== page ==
Author: Natividad Sánchez
Date: January 18, 2013
Located between Spain, Morocco and Algeria, the Alboran Sea is to the very West of the Western Mediterranean. If the Strait of Gibraltar can be called the gate to the Med, then the Alboran Sea is a busy hall where thousands of ships and migrating cetaceans go to and fro.
Such hectic activity in a unique location explains why it seems quite sensible to create a network of marine protected areas to better manage it. Well, this is what the International Union for the Conservation of Nature is promoting through a new report, and we’re very proud to have contributed to it. Not only did they use many photos from our expeditions, but also some of the proposals!
The Chella bank, a seamount whose rich biodiversity Oceana has unveiled thanks to 107 hours of footage filmed with an underwater robot is featured in the report. Several pages later, we find the Cablier bank, included as a priority site after we discovered a living deep-sea coral reef there with an extension of 10 hectares (24 acres), something really unusual as most of these formations have already vanished from European waters.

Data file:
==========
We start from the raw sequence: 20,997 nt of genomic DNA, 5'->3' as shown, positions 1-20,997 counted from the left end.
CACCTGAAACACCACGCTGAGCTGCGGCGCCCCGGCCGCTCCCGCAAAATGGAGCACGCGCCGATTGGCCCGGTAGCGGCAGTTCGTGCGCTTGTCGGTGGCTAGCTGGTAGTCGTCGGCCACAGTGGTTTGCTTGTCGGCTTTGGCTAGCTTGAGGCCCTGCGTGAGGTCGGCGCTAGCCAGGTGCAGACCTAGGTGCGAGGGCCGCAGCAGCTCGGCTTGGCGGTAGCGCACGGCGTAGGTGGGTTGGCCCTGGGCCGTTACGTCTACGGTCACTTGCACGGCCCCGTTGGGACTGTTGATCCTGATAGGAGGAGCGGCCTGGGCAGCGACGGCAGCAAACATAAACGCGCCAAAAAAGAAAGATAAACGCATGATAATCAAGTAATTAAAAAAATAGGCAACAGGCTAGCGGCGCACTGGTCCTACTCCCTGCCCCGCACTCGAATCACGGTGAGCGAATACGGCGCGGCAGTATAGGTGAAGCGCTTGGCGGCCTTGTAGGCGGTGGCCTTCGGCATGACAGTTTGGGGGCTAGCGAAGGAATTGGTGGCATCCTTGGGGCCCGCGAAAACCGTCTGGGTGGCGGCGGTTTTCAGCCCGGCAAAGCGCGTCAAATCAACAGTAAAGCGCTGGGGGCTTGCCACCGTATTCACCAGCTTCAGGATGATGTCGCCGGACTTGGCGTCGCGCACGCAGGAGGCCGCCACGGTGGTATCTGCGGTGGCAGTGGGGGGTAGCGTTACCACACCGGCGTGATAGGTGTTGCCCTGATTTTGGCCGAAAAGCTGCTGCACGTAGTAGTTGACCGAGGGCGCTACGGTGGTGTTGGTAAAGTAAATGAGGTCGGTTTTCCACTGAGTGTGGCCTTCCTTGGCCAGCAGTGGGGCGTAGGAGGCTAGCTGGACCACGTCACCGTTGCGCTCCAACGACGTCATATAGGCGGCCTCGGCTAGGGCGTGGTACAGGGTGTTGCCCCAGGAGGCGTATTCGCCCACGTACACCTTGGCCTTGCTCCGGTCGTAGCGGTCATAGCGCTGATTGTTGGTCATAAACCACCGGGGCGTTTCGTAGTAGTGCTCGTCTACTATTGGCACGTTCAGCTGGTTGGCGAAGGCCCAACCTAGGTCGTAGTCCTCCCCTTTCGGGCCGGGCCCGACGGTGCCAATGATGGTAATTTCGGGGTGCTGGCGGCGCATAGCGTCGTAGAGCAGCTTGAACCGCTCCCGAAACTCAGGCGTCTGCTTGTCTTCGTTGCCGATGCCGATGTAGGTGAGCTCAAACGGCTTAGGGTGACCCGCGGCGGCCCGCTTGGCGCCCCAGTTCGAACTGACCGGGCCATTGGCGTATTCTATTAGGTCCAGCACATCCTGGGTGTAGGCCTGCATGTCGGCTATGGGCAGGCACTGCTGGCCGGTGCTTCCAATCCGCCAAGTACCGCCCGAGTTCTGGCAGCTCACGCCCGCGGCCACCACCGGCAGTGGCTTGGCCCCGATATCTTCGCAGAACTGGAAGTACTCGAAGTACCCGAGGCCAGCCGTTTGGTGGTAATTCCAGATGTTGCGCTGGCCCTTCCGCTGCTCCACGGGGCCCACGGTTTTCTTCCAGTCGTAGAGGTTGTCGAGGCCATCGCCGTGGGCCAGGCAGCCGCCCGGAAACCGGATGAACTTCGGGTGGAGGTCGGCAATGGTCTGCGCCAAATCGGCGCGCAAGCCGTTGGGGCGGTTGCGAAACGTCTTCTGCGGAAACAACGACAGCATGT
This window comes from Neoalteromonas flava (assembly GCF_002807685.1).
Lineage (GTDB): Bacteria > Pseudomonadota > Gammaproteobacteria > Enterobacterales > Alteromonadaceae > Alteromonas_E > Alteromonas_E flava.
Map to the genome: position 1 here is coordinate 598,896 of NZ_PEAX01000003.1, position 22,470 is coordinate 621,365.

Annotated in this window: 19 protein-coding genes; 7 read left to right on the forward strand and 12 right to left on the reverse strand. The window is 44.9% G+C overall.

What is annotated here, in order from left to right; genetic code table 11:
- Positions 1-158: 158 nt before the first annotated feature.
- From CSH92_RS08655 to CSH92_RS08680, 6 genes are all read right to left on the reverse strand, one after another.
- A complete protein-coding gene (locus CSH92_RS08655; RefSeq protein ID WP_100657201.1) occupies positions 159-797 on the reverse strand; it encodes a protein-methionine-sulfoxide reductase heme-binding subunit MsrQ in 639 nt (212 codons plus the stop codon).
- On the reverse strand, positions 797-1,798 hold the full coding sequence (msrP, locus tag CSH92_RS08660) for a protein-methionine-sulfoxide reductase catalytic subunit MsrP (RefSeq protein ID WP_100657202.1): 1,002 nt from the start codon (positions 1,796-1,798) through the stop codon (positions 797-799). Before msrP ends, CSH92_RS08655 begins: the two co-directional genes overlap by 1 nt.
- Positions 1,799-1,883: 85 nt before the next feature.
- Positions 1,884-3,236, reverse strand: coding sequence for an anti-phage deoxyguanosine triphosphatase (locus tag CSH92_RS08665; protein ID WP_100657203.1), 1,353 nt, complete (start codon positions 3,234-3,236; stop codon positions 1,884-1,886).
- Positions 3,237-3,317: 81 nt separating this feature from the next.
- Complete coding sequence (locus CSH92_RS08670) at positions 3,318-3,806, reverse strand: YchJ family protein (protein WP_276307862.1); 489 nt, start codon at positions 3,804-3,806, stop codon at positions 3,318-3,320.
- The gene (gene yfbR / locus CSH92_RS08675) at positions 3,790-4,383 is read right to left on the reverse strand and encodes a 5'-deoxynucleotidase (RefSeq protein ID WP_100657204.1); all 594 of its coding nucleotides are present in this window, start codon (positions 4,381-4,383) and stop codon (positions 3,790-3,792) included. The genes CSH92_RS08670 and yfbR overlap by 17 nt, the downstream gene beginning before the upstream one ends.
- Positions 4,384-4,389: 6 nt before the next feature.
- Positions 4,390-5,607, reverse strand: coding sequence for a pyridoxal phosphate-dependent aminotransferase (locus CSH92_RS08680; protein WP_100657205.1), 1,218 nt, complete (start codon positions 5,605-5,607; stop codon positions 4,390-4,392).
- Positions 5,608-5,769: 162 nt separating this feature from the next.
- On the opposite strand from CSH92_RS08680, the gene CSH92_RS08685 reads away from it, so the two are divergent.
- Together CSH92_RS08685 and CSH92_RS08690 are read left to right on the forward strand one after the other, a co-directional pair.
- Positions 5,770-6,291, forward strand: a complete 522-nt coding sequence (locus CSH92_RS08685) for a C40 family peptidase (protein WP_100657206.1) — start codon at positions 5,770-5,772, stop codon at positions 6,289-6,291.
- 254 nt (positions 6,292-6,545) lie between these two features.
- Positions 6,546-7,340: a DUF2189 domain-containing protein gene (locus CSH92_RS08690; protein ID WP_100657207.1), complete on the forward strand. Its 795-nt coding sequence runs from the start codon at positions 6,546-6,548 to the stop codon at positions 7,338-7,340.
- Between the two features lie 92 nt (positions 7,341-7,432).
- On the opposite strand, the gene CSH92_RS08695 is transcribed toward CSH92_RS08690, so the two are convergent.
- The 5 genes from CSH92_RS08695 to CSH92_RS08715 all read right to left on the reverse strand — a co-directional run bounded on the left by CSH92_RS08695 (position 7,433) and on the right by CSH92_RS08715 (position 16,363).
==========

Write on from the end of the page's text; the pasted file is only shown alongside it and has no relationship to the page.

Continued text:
Closer to the coast, the IUCN proposal includes the beautiful seagrasses of Punta Entinas, the Calahonda canyons (remember the pilot whales and Risso’s dolphins we filmed there a couple of years ago?), the Placer de las Bóvedas shoal and many other places we have studied in our expeditions in Spanish waters.
So, as you may imagine, we hope that this network of protected areas turns into reality. We’ll keep pushing for it!